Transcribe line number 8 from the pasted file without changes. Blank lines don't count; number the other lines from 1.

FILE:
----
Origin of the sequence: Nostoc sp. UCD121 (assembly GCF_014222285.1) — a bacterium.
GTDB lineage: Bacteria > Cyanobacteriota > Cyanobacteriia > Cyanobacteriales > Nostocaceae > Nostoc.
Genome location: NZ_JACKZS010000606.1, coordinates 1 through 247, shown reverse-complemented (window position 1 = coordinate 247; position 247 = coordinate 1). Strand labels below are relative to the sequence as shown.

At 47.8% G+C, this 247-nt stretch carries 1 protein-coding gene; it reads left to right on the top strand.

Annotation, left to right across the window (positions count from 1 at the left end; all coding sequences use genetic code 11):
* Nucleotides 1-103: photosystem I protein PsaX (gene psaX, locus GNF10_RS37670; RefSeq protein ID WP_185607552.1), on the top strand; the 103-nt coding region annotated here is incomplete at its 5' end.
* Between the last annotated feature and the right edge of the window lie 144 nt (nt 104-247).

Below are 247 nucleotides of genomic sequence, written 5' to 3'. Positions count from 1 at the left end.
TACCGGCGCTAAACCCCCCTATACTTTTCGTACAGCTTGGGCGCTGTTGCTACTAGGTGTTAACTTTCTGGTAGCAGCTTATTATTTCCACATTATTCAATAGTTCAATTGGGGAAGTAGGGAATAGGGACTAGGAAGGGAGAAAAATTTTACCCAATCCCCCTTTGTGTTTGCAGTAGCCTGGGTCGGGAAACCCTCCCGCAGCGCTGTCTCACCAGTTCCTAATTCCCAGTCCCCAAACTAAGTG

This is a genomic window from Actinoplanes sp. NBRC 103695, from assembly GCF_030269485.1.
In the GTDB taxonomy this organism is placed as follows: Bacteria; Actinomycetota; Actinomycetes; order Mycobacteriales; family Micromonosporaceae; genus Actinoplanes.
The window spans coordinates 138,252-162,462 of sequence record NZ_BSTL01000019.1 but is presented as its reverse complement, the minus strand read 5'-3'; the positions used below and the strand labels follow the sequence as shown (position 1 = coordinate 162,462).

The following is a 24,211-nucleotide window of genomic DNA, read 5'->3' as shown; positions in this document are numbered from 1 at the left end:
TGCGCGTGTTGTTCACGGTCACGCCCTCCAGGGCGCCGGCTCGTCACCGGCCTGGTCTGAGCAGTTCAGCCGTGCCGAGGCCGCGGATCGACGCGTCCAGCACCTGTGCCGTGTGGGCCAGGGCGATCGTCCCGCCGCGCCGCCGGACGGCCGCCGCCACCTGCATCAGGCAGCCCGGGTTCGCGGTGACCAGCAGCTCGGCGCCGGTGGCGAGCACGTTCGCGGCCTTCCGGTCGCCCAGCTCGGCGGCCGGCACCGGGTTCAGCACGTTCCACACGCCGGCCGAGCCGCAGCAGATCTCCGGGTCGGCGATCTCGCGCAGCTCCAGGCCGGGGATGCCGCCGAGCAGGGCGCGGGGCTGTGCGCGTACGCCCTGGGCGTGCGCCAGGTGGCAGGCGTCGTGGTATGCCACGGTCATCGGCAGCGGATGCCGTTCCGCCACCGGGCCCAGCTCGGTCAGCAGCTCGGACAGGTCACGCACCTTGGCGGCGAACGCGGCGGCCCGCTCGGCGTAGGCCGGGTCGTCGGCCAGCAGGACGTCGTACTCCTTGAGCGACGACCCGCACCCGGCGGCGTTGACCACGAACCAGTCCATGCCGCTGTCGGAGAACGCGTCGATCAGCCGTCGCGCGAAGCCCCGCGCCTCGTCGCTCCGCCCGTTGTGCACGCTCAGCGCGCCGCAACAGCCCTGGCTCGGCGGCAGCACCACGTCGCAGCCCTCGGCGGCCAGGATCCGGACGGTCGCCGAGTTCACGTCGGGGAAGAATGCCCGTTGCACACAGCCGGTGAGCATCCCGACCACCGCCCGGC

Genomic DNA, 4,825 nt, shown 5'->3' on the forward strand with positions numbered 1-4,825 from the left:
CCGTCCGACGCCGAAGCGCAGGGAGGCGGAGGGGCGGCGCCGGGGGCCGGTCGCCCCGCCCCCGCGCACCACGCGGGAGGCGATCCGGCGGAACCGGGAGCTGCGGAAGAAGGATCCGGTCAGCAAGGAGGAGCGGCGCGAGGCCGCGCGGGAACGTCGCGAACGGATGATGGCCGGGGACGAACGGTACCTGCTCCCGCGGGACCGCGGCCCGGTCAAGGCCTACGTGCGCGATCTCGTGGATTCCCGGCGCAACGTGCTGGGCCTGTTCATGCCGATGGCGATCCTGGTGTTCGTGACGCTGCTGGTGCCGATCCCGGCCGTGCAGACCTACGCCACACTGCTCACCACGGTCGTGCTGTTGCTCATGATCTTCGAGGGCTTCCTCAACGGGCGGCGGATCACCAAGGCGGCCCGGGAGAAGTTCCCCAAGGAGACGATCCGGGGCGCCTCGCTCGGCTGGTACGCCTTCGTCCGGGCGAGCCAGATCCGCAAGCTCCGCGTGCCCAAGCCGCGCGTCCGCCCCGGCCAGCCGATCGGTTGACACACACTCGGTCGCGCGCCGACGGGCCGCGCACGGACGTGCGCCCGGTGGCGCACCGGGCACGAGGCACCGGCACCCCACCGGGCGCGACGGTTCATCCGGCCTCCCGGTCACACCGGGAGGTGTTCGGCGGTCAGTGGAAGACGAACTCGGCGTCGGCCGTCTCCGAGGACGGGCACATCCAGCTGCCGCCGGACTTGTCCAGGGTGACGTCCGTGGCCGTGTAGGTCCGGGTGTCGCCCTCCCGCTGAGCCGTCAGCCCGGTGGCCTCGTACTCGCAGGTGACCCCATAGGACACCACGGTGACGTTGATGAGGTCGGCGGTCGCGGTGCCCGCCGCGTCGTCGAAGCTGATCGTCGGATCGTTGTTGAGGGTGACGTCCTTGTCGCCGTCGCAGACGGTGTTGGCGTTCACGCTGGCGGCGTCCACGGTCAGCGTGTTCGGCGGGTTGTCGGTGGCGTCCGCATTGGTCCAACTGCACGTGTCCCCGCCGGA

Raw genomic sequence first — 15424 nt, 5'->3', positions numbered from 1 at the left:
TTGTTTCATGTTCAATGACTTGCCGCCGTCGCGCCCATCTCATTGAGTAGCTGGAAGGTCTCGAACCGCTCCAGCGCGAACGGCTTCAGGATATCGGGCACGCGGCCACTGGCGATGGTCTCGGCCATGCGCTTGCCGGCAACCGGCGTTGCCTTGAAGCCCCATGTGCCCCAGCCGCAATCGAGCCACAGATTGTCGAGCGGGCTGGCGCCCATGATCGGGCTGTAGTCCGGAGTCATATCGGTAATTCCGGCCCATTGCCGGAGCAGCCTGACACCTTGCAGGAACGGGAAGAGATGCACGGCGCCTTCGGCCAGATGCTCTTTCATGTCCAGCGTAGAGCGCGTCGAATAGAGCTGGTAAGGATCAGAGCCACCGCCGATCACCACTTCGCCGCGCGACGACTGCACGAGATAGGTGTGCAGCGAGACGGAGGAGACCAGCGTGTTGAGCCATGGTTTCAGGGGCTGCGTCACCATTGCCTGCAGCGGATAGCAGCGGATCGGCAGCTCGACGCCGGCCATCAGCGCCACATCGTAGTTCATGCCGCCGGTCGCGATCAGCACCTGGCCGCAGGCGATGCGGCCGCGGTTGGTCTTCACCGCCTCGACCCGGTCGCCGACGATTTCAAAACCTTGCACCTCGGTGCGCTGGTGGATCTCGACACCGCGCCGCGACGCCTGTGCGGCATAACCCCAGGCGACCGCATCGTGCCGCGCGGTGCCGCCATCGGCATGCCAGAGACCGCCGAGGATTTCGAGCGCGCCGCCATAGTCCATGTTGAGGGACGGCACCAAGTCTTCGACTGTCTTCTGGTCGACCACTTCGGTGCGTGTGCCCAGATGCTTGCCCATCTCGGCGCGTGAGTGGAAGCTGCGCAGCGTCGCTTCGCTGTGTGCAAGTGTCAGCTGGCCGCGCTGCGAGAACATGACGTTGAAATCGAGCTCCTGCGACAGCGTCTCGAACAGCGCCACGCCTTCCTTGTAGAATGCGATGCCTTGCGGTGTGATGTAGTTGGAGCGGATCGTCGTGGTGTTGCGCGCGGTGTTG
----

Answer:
Below are 247 nucleotides of genomic sequence, written 5' to 3'. Positions count from 1 at the left end.